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A Short Account of the Commune of Paris

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police against their own people. By the testimony of indifferent and impartial onlookers, Paris was never so safe (except for the Versailles shells) or so decent as it was under the sway of these "Incendiaries."

     That last word reminds us that it may be well for us, as Revolutionary Socialists, to state here our views on the "incendiarism" which marked the last days of the Commune.

     It is true that Paris was fired, that some of its monuments of art were reduced to ashes; but who was responsible for this fire-raising?

     Was it the Revolutionary population of Paris, who from the 18th of March had but been claiming to live independent and free, proclaiming the same right for all other Communes of France; or, rather, was it not the Versaillese, those who strove to force their rule on Paris at the cannon's mouth? Does the responsibility rest on the Commune, who had not shed a drop of blood, except in fair and open fight, and according to the laws of war; or, rather, does it rest on the Versailles Assembly, which shot its prisoners, and willfully exasperated Paris to the utmost? On the Commune, which so often offered peace by means of men more sympathetic, perhaps, with Versailles than with Paris; or, rather, on the Assembly, which rejected all overtures which did not mean unconditional and impossible surrender? On the Commune, which had maintained admirable order for two months in Paris, where crime and disorder were unknown; or on Versailles, who called such men as these, "malefactors, assassins, and swindlers," and, brought face to face with a great political and social party, contemned all the laws of Policy or War? Lastly, does it rest on the Commune, which guarded the Red Flag intact and pure; or, rather, on the Assembly, which only overwhelmed Paris by means of the open help of the enemies of France?

     Surely, it is not difficult to answer these questions. Nor is it surprising if in the face of a coalition composed of all Monarchies and all centralizations, the centralizing Republic, rotten Orleanism, foul Imperialism, and lastly the German Empire- it is not wonderful if, surrounded by such enemies of the human race, the heroes of the Revolution, driven to despair, made up their minds not to vanish till they had destroyed with them the Paris of Centralization and Monarchy.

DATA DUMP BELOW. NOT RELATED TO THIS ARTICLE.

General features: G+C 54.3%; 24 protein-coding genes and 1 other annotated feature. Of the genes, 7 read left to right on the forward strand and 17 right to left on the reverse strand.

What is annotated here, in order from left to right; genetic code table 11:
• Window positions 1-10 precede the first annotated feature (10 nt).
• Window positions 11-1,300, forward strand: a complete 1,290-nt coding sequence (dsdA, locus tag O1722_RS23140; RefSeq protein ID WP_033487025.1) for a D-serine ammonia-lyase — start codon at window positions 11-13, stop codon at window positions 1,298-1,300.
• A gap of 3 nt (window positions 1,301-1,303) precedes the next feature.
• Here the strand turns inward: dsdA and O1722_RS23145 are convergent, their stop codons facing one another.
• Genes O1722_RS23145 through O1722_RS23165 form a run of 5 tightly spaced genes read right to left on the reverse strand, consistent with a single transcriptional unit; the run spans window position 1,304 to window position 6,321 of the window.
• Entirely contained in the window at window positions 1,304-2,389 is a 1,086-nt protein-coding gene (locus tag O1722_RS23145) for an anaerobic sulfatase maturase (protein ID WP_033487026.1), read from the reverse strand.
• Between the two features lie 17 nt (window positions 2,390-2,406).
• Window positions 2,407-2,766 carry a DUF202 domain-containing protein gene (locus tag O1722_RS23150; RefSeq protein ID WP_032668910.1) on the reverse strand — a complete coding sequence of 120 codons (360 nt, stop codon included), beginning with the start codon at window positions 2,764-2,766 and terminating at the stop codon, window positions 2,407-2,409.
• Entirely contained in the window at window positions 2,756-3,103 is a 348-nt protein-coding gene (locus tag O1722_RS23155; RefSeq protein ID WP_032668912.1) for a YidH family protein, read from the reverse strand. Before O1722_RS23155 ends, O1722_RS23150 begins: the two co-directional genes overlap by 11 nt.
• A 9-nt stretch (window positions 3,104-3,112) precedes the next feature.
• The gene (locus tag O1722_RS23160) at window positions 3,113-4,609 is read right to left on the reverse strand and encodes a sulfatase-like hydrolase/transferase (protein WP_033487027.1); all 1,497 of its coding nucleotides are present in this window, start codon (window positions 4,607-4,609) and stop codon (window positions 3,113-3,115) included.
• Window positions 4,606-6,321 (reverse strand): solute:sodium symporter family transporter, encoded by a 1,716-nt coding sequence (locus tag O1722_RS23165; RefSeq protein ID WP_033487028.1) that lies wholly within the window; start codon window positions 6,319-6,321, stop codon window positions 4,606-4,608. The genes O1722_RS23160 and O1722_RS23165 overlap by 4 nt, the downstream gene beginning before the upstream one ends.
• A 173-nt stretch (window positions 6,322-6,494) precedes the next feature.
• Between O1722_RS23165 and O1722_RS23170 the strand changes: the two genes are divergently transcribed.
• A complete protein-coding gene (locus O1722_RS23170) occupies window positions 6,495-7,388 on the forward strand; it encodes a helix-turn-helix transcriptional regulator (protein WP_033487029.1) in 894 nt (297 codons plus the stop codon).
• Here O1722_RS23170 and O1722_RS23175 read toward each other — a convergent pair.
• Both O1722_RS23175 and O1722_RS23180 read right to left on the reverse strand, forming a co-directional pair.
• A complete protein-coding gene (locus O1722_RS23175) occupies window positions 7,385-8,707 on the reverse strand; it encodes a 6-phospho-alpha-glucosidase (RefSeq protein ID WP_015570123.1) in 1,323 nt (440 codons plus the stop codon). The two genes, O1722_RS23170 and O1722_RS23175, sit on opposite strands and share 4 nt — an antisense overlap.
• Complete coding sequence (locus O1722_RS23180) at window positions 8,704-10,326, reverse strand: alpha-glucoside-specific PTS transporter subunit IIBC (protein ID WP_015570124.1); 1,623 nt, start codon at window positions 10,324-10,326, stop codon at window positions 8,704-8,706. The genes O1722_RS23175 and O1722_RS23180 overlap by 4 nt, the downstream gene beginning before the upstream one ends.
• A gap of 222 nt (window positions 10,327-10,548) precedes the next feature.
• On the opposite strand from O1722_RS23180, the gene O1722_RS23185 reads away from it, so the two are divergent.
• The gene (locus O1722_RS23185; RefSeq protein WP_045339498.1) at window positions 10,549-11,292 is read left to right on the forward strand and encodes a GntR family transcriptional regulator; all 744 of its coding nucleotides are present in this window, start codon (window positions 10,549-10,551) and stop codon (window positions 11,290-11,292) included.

The history of great peoples contains startling pages which compel the admiration of posterity, and the greatest of these are not generally the records of speedy victories or obvious successes, but rather those terrible tragedies in which the souls of nations are rent to the very depths, and show suddenly such tremendous energies that we do not know whether they ought not to inspire us with elevation rather than fear.

     It is not so much the victories of Salamis and Platæa, but far more the Athenians abandoning their city to fire and pillage rather than submit to an alien yoke, which has shed such an enduring ray of heroism from Athens. Rome is fairer, vanquished by the Gauls and threatened by Hannibal than triumphing with Cesar. The most solemn hour of the Revolution of the Low Countries was that when William the Silent, in despair of victory, proposed to break the dykes and abandon the very soil of his country to the sea rather than it should be trampled underfoot by the Spaniards. The Spaniards, in their turn, in their resistance to Napoleon, were at their greatest when they defended Saragossa from house to house against the French, burning all rather than surrendering. It is not the passage of the Beresina which is sublime, but rather that burning of Moscow which revealed the virtues of antiquity in new and almost barbarous Russia.

     Such are the memories which peoples guard as tokens of undying glory, because, in these events, their energies attain the summit of power. The intensest passion used for the furtherance of the loftiest and purest ideal- there is nothing higher than this under the sun. Therefore, the conscience of the people is not deceived herein, and it is in these passages of despair and enthusiasm that they inscribe the names of their heroes.

     So, for our part, we say that the Parisians who chose to bury themselves in the smoking ruins of Paris rather than to allow Socialism and the Revolution to be befouled and degraded are as great as the greatest heroes of history.


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